Before making his Rockies debut during Sunday's 13-inning, 2-0 loss in Arizona, Desmond played 14 innings over two days in extended spring games in Scottsdale, Ariz., and declared himself ready. Padres starter Jered Weaver, however, probably wished Desmond had a longer rehab stint after his homers in the first and fifth innings.
Rockies manager Bud Black was glad to have Desmond in his lineup.
At one point, Rockies policy dictated players go on Minor League rehab assignments. It led to some interesting moments, such as in 2004 when Larry Walker and All-Star Preston Wilson showed up at Double-A Tulsa and helped the team qualify for the playoffs.
But it's a new day, and Black had no qualms with denying some affiliate the services of Desmond.
"He said to me, 'Buddy, why would you want me to play in a Minor League game when I can play in a big league game?' And it made sense," Black said.
Desmond slapped Weaver's 0-1 changeup into the left-field seats for a two-run shot in the first. Desmond repeated the feat while leading off the fifth by turning a first-pitch curveball into a souvenir.
The Rockies signed Desmond, 31, for five years and $70 million with the idea of converting him to first base. Desmond broke in as a shortstop with the Nationals late in 2009 and quickly became the primary shortstop through '15, with an All-Star Game trip in '12. He signed with the Rangers last season, began in left field, moved to center and found himself in another All-Star Game.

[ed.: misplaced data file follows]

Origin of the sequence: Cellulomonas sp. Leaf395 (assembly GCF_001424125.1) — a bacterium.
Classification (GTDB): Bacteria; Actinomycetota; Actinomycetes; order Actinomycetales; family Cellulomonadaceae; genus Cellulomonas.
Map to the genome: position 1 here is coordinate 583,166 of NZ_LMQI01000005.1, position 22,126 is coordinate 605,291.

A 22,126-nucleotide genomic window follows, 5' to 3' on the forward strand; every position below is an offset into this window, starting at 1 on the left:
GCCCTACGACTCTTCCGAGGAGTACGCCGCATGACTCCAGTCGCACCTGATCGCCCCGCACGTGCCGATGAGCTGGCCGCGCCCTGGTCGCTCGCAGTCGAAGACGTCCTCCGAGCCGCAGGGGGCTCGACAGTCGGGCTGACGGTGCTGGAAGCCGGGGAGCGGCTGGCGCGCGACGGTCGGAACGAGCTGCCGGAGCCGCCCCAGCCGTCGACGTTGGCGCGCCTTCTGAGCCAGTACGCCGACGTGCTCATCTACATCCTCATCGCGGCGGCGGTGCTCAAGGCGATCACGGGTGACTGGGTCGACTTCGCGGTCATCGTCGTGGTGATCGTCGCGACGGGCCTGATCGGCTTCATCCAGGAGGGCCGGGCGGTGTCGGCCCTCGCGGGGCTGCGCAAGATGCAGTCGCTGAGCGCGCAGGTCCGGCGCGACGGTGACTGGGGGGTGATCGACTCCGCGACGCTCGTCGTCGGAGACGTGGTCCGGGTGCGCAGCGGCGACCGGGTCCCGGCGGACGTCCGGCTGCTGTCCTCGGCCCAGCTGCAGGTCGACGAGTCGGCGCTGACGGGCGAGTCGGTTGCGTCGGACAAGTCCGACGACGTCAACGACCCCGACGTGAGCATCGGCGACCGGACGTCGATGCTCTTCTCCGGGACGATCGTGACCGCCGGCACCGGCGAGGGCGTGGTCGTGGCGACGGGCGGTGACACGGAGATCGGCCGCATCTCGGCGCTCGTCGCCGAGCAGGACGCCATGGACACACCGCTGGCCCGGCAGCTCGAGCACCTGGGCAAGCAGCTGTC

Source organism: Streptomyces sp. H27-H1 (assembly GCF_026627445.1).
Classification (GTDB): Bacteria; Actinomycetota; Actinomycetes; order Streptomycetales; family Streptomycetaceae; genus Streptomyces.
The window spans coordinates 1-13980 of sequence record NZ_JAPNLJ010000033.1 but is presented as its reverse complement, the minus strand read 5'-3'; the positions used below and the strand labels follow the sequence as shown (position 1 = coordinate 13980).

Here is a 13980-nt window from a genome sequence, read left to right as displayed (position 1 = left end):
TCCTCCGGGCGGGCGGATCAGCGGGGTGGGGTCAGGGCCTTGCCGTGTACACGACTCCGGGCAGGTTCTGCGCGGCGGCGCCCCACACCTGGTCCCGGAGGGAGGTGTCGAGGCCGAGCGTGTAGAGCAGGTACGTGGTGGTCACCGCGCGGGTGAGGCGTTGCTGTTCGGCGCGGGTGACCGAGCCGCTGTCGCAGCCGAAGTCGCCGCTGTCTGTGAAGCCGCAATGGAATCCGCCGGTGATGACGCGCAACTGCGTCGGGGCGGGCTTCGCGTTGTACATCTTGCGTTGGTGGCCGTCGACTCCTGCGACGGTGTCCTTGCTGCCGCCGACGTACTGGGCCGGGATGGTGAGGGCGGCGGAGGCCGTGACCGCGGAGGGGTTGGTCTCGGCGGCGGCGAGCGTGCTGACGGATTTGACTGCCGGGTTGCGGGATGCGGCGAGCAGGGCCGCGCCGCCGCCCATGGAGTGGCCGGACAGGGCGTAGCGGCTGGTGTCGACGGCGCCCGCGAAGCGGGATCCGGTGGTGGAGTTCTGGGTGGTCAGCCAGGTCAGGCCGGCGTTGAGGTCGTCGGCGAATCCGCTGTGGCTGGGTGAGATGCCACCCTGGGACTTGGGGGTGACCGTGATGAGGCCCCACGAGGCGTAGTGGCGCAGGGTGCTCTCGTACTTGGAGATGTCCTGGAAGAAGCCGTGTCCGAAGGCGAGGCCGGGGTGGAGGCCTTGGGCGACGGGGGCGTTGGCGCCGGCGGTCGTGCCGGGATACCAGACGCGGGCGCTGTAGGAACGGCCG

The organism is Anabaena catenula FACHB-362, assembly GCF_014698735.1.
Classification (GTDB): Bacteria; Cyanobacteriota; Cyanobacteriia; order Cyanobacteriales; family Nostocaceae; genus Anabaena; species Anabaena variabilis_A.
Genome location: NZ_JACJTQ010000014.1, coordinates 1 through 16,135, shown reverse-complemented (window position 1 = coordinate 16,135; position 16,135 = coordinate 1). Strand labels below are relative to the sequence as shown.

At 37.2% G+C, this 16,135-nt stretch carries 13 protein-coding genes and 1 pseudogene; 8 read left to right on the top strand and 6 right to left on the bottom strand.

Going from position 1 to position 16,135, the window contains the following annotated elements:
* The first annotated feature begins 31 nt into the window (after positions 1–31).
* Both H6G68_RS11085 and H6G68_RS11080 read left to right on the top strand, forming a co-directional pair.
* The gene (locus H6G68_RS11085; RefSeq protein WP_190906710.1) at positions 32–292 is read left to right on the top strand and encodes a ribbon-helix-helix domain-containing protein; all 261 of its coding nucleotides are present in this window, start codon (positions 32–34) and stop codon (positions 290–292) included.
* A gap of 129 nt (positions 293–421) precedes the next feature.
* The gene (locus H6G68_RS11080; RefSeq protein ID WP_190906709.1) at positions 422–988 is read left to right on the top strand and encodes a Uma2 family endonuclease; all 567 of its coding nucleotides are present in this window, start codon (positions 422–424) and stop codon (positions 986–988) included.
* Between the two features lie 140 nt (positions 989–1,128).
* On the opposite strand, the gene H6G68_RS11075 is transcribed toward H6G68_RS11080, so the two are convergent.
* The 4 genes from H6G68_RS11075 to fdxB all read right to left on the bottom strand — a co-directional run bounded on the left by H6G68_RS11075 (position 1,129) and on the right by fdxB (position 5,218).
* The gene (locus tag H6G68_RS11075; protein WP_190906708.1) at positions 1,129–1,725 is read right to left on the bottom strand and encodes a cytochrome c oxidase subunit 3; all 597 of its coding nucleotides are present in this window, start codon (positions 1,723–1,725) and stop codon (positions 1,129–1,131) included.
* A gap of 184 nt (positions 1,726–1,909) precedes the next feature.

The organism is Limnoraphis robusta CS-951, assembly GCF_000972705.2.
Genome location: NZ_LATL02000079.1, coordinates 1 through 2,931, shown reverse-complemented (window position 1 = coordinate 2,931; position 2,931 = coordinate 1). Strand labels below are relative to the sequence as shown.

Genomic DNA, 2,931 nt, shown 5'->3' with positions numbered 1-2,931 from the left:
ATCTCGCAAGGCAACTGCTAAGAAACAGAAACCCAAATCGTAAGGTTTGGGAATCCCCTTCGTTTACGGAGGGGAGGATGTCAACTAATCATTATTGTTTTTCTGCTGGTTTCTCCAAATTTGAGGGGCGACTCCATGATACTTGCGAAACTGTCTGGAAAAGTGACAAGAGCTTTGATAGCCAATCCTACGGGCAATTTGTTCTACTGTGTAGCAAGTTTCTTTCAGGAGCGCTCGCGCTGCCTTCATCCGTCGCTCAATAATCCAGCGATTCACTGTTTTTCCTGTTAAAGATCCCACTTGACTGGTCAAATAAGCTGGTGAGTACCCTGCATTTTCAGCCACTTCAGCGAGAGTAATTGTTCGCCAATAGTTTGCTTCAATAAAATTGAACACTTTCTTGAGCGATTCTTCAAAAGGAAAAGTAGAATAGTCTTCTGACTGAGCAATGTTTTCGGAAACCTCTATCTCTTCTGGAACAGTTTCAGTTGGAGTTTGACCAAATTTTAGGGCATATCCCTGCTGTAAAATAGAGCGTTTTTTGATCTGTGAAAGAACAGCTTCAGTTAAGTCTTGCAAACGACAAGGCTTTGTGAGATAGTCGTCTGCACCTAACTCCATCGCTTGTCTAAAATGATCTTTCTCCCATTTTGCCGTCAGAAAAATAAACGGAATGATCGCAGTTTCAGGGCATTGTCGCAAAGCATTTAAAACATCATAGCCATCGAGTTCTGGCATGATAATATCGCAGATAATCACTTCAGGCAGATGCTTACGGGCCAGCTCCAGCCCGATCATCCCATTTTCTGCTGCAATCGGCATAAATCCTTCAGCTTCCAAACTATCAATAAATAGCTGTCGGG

Desmond started in left field on Sunday in Arizona, as Black wanted to keep Mark Reynolds in the lineup at first base against left-handed pitcher Patrick Corbin, and went 1-for-5 in the 2-0, 13-inning loss.
Desmond made his first start at first base at any level Tuesday against Padres. In addition to making a leaping catch of an Austin Hedges line drive, Desmond singled in the second, stole second and came around to score on a wild throw.
"I believe in myself, I believe in what I do, I believe in my process," Desmond said. "And when I'm out there, I'm trying to compete with everything I've got.
"To expect two home runs? Maybe not. But to expect a good, competitive performance? Yeah, I expect that every single night."